Turdus migratorius (backyard Robins)

This is not a Robin

How the ordinary can be missed…

Winter is over and I’m delighted to report it’s warm enough to sleep with my window open! My island in the Pacific is temperate, not tropical, so spring warmth is always welcome. With the window open, the first and last thing I hear each day is singing birds.

This time of year, Robins are the ones singing. Around here we don’t have the dainty European ones (they were introduced about in the early 1900s, but didn’t take like the starlings and house sparrows did). Instead, we have a member of the thrush family, Turdus migratorius or American Robin. I’ve read that robins go through puberty once a year (article here) as hours of daylight increase. By this time of year they’re looking for a mate and the search is a noisy affair.

While I was out walking around a local bog, Red-wing Blackbirds were conducting a similar noisy quest as the robins. I heard the blackbirds long before seeing them, a feat my walking companion took to mean I’m an expert on birds. I’m not. Red-wing Blackbirds and Robins are the a few bird calls I recognize (Bald Eagles are another – majestic bird, ridiculous sound). We couldn’t see the birds at first, so we stopped and gazed out into the bog. Eventually, between the dried cattails, we saw flashes of fire-engine* red as the males jockeyed to catch the eye of the females.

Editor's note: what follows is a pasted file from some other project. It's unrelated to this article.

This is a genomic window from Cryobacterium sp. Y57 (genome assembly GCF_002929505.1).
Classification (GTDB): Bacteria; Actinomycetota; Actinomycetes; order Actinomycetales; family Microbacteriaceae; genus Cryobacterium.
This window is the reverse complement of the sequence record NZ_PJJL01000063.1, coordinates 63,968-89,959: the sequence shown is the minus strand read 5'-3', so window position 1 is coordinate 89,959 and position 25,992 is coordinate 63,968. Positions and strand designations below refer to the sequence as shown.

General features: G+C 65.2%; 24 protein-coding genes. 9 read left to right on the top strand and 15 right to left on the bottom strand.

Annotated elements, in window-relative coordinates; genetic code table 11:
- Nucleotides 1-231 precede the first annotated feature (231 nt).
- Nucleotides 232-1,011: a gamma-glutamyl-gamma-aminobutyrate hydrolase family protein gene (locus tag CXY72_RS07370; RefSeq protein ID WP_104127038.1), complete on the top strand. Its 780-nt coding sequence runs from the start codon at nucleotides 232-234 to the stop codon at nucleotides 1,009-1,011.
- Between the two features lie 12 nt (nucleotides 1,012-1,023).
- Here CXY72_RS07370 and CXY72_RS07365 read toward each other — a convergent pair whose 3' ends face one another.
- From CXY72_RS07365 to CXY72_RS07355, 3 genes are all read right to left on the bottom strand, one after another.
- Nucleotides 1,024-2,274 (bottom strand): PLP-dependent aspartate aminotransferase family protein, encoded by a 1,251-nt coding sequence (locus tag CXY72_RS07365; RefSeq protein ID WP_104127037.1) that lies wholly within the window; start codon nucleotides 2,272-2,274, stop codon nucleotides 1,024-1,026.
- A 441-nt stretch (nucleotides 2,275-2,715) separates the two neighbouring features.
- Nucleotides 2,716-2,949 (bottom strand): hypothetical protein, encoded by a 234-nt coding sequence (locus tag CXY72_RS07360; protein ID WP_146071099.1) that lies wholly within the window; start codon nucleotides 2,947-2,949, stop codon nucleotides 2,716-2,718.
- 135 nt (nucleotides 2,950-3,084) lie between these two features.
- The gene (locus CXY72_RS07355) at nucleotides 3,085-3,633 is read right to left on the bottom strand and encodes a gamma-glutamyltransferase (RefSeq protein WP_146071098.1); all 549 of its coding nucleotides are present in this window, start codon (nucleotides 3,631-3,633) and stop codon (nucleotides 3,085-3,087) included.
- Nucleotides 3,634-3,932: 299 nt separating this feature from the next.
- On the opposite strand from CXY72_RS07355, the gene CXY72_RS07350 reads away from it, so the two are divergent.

I do purposely go out to see birds, but unintentionally I do it poorly. I have a bird identification book and binoculars, which I almost always forget to take with me. I have a check list for local birds that I’m filling out, yet I can’t tell the difference between different species of gulls. I’m a member of the local natural history society and they regularly do outings to watch birds, yet I’ve never gone with them.

There is always at least one Robin in my backyard, so I don’t have to go out of my way to see them. Unlike the Resplendent Quetzal, a bird I traipsed through the jungle in Costa Rica to see, the ubiquitous Robin is easy to ignore. They lack the iridescent green body and brilliant red breast of the quetzal. Even the flashy red wings of blackbirds eclipse a robin’s colouring. A Robin’s breast is the same shade of the liquid that seeps out of a bucket of nails left in the rain. Additionally, most Robin’s wings droop just a bit, giving them a goofy look which is augmented by the bird’s tendency to endlessly pursue their reflection in a window.

Soon, the Robins will sort out who to mate with and the songs will fade. Fragments of delicate blue egg shells will be discarded as the next generation of ordinary Robins are hatched. From my desk, I can watch a Robin bounce over the ground, stop and tug an earthworm out of the ground, a comical procedure. As the bird flies away with a worm in its beak, I’m always left wondering how does the Robin know the worm is there?

* actually, around here, most of the fire-engines are yellow.

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